T-G editor honored for story on secret city meetings

Wednesday, January 31, 2018
Times-Gazette editor Terence Corrigan at work at his desk early Wednesday morning.
T-G Photo by John I. Carney

"On three occasions in October the Shelbyville city council, the city manager and local law enforcement officials met in closed-door sessions without any public notice of their intent to hold a special meeting or what the reason for the meeting was."

That was the lead paragraph of a story headlined "City: We can hold secret meetings" published in the Nov. 19 Times-Gazette.

When contacted in November for the story, Shelbyville City Manager Shanna Boyette said the city does not have to keep any record that an executive session was held or notify the public of their intent to hold a non public meeting. "This was an executive session (covered by) attorney-client privilege. Per state of Tennessee law no notice or record has to be kept of an executive session," is how she explained it to Times-Gazette editor Terence Corrigan who wrote the story.

TPA honor

Corrigan's story about the meetings was recognized this month with an award by the Tennessee Press Association in the 2017 Public Notice Journalism Contest. The contest is conducted to recognize "journalists that use public notice, or the lack of required public notice, to raise awareness of its importance." Corrigan will receive his 1st place award at the Press Association's July convention. His story was forwarded on to the national Public Notice Journalism Contest. The winner of the national contest will be honored at the National Press Club in Washington DC.

Corrigan said, the city's explanation for "why they think its legal to hold secret meetings runs counter to what 35 years of experience covering local governments" has taught him.

Corrigan referred to Tennessee law: "The general assembly hereby declares it to be the policy of this state that the formation of public policy and decisions is public business and shall not be conducted in secret."

"In every state, there are a few exceptions to openness, such as meeting with attorney's to discuss litigation," Corrigan said, "but for a government body to think they can arrange a meeting - open or closed session - and not even notify the public they are going to hold a meeting runs counter to American values."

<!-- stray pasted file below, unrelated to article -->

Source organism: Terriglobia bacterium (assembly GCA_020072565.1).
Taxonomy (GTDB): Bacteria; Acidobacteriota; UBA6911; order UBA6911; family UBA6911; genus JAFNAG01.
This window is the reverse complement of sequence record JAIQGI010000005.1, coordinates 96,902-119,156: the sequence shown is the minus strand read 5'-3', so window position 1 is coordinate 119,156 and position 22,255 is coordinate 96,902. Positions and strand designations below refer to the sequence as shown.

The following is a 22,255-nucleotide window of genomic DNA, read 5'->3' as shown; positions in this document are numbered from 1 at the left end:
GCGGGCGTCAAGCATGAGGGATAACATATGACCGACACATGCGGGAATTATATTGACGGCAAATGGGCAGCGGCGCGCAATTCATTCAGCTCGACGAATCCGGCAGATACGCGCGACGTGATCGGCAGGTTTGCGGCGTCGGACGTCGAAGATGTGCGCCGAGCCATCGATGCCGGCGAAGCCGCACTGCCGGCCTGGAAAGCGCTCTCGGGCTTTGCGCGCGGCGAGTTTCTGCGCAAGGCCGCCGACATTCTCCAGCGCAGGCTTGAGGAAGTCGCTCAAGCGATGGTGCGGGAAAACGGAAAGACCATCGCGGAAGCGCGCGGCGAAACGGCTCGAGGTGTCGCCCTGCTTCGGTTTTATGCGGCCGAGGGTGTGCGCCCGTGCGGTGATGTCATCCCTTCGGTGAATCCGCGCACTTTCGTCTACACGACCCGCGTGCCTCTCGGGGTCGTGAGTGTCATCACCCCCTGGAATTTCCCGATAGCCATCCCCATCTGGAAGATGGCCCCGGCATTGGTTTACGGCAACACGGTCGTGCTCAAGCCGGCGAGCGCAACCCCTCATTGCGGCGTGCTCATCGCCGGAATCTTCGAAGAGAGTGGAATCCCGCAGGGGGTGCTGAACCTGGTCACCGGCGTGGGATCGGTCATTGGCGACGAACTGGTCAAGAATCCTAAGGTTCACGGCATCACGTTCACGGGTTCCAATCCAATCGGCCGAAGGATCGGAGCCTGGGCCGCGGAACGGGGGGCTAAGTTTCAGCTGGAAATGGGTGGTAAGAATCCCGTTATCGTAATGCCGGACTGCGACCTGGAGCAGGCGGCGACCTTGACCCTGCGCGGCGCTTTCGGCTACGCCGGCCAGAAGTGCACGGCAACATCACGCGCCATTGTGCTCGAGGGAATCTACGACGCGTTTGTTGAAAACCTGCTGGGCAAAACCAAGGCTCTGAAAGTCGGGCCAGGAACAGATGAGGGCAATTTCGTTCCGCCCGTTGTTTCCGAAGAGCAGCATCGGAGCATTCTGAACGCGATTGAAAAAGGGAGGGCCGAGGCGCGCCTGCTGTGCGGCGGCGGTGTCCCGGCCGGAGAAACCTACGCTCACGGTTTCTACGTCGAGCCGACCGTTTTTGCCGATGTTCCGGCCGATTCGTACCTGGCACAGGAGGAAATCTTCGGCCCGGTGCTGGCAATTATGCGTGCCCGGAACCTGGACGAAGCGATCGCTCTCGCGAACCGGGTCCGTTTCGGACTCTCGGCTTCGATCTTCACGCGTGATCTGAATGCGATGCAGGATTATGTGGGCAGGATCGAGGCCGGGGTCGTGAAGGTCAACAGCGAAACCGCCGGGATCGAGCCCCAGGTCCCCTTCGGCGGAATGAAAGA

State law

Tennessee State Law says in plain language what is required for notifying the public about special meetings:

"Any such governmental body which holds a meeting not previously scheduled by statute, ordinance, or resolution, or for which notice is not already provided by law, shall give adequate public notice of such meeting."

However, Shelbyville city attorney, Ginger Bobo Shofner, wrote in a Nov. 13 memo to city manager Shanna Boyette that "public notice of such meetings (called executive sessions) is not required."

Knoxville attorney Rick Hollow's take on Shelbyville City Council's unannounced meetings was also without equivocation. ""A meeting is a meeting," he said. "Whether you call it an executive session or call it a meeting, whatever you call it. If the entire board or a majority gets together that's a meeting. Call it whatever you want to."

"When a majority of the city council gets together for any purpose related to public business it's a meeting," Corrigan said. "Yes, they are allowed meet in an executive session with the city attorney to discuss possible litigation but they can't convene that meeting unless they notify the public that they are going to meet. It's a simple concept; in the U.S. we don't allow legislative bodies to conduct public business in secret, unannounced sessions."


The city argued that its seven hours of closed door sessions on October were lawful under the legal principle of attorney/client privilege. Under that principle, the council is allowed to meet behind closed doors with its attorney to discuss litigation or possible litigation. Hollow, however, argued that because the council brought police into the meeting they destroyed the privilege which only holds water in a meeting between the attorney and the client, outsiders are not allowed - police are not the client, only the city council is the client.

Corrigan also argues that the meetings "did not pass the smell test." "I do not believe that the council only gathered information from the attorney about potential lawsuits for seven hours," he said. "It's just not credible."

In a memo to city manager Boyette, city attorney Shofner did express a glimmer of hope that Shelbyville might recognize, without a lawsuit to force them, the importance of openness in government, Corrigan said.

Shofner recommended that the city's administration come up with a consistent procedure for how to handle executive sessions and "commit to following the same procedure in all cases if possible and circumstances warrant."

"Shelbyville is hoping to attract new businesses but one thing business leaders are looking for is well-run local government run above board," Corrigan said.